Our COVID-19 travails: How Nigerians are coping with hunger, cash crunch

MARUF OLAKUNLE and KOLA OYELERE write that many hitherto comfortable Nigerians are currently going through hardship, while most others are living from hand to mouth with hunger starring everybody in the face on a daily basis.

NOBODY prepared for the situation that most parts of the world are presently experiencing. Not even in anyone’s wildest imagination was it thought that the whole world would be in a lockdown for months, not least Nigerians, as it is being experienced today.

By this weekend, virtually all states in the country had recorded at least one case of COVID-19. Before last Monday, Kebbi State was spared but despite that the state government has set up a task force up a task force comprising no fewer than 25 members drawn from the public and private sectors, including members of security agencies.

The committee was headed by the state Commissioner for Health as the chairman. Apart from the committee, other measures recommended restriction of human and vehicular movement in and out of Kebbi State. Markets were also to operate only from 10 a.m. to 3 p.m. daily.

However, all these measures were not enough as a COVID-19 index case was eventually recorded last Monday when a 40-year-old man who had just returned from Lagos tested positive for the virus and was promptly isolated at the Kebbi Medical Centre in Kalgo. Forty people who had contacts with him have also been isolated.

Across the country, though states are reviewing the measures they had put in place so that the ordinary citizens do not suffer unduly, there is no doubt that the damage had been done already.

Mohammed Sani is an Abuja-based businessman with a fleet of cars. He had several dependants and persons working under him. However, today, his business is literally in ruins. To survive, he relies practically on friends and the goodwill of his business partners.

Sani is not the only one in this condition. Doyin, who operates a viewing centre in Ibadan and other small businesses by the side now has an empty, deserted hall where no activity has taken place in the last two months. His finances had stretched thin as all forms of entertainment, especially football, have come to a halt and government has insisted on social distancing to keep people from spreading coronavirus.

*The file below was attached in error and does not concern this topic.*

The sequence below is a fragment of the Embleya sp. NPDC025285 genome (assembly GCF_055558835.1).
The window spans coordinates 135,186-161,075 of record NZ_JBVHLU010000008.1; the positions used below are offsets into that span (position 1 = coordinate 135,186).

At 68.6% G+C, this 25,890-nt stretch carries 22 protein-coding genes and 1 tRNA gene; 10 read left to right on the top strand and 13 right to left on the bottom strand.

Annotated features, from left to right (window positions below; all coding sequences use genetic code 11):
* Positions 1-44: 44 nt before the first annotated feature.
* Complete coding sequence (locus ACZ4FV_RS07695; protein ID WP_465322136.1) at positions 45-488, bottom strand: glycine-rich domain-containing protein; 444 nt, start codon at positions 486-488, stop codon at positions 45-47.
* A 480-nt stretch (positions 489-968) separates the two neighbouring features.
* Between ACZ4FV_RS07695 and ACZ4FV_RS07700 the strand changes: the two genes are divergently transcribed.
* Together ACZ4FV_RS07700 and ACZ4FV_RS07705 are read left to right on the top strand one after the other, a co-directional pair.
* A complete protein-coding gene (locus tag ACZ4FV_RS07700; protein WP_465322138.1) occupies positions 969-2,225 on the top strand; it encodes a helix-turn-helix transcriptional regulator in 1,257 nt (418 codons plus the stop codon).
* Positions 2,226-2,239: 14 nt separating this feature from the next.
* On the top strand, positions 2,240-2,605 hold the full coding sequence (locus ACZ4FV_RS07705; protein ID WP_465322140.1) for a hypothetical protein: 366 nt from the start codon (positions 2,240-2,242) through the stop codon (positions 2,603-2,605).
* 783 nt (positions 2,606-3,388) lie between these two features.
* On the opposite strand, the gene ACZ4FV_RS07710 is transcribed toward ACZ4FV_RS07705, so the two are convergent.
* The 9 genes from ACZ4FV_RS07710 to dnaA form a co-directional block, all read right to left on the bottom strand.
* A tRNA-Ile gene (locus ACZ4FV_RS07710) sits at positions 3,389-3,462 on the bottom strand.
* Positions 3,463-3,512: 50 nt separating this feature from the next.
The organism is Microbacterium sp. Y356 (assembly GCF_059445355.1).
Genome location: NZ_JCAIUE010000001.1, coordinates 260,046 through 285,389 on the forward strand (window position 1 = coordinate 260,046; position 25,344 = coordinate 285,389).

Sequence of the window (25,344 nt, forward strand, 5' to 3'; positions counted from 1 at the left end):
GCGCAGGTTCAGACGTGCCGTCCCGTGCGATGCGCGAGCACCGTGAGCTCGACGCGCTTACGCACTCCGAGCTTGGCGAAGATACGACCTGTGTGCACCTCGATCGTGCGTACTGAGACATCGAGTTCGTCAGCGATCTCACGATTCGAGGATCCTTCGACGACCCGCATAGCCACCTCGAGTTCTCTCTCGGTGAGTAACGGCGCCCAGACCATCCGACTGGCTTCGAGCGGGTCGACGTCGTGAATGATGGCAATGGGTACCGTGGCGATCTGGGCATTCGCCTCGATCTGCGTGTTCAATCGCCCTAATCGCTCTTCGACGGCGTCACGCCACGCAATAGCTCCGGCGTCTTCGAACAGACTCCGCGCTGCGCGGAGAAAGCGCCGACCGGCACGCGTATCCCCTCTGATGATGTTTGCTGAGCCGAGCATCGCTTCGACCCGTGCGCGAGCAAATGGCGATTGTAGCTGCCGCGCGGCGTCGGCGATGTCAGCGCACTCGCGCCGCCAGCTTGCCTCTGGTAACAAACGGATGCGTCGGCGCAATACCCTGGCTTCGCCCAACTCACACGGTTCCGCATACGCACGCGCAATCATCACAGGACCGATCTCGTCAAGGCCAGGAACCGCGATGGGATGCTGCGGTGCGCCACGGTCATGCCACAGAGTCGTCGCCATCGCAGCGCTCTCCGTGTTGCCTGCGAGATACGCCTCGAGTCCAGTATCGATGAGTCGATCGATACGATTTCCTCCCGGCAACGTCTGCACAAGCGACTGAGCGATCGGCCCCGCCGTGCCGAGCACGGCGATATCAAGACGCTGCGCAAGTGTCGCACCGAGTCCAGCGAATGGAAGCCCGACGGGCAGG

To survive, he now works as a porter offloading bags of foodstuffs from trucks that have brought them. At the end of the day he at least goes home with some cash and sometimes some raw food items shared among the off-loaders.

A notable Kano-based businessman, Alhaji Hadi Al-Mustapha, in an interview with Sunday Tribune said most people in Kano State survive on menial jobs, suggesting that the lockdown should be reviewed because many are suffering untold hardship due to the coronavirus disease which has effectively put many families in financial quagmire.

Alhaji Mubarak Saliu, a resident of Brigade Quarters in the state capital, said “if you interview most Kano people, their reactions would be that they are hungry. We do not have money to buy foodstuffs, even when they are available. Prices of foodstuffs have gone beyond the reach of the common man in the market.”

The reality today is that a lot of businessmen are living from hand to mouth as most are currently experiencing financial hardship. To take care of their families has become a problem. One of such men is Mr Jamiu Afolabi, a Sokoto-based car dealer who shuttles between Sokoto and Lagos to bring cars for sale.

“This thing is getting out of hand; imagine someone stagnated here for weeks without having opportunity to travel or reinvest. I normally go to Lagos to buy cars for my clients from which I get my little, little benefits.

“The issue of this COVID-19 which has been followed by series of lockdowns here and there has seriously had a major negative impact on us. I pray that this pandemic should just go away so that normal business activities could commence.

“It has started affecting a lot of things and our prayer is that God should help us on it while our government should even double their efforts at tackling this issue. Many families are finding it hard to feed themselves in this period and as you can see, things have to change, otherwise…” he added.

In Zamfara State, many residents are aggrieved that the distribution of the palliatives promised by the government has been poorly handled just as prices of foodstuffs have now hit the rooftop.

A notable community leader in Gusau, the state capital, Alhaji Musa Maimai has however, advised the Federal Government to review the mode of distribution of palliatives as residents who are supposed to be the targeted people have not been reached and are literally dying of hunger.

This is however at variance with government’s position that over N1 billion worth of foodstuffs had been purchased for distribution to the people during the Ramadan period across the state.

Special Adviser to the governor on Media, Communication and Public Enlightenment, Mallam Zailani Bappa, said the efforts were in line to make adequate arrangements to cushion the hardship being experienced by residents in the state.

 

—Additional stories by Ayodele Ajoge and Attahiru Ahmed Gusau.

 

 

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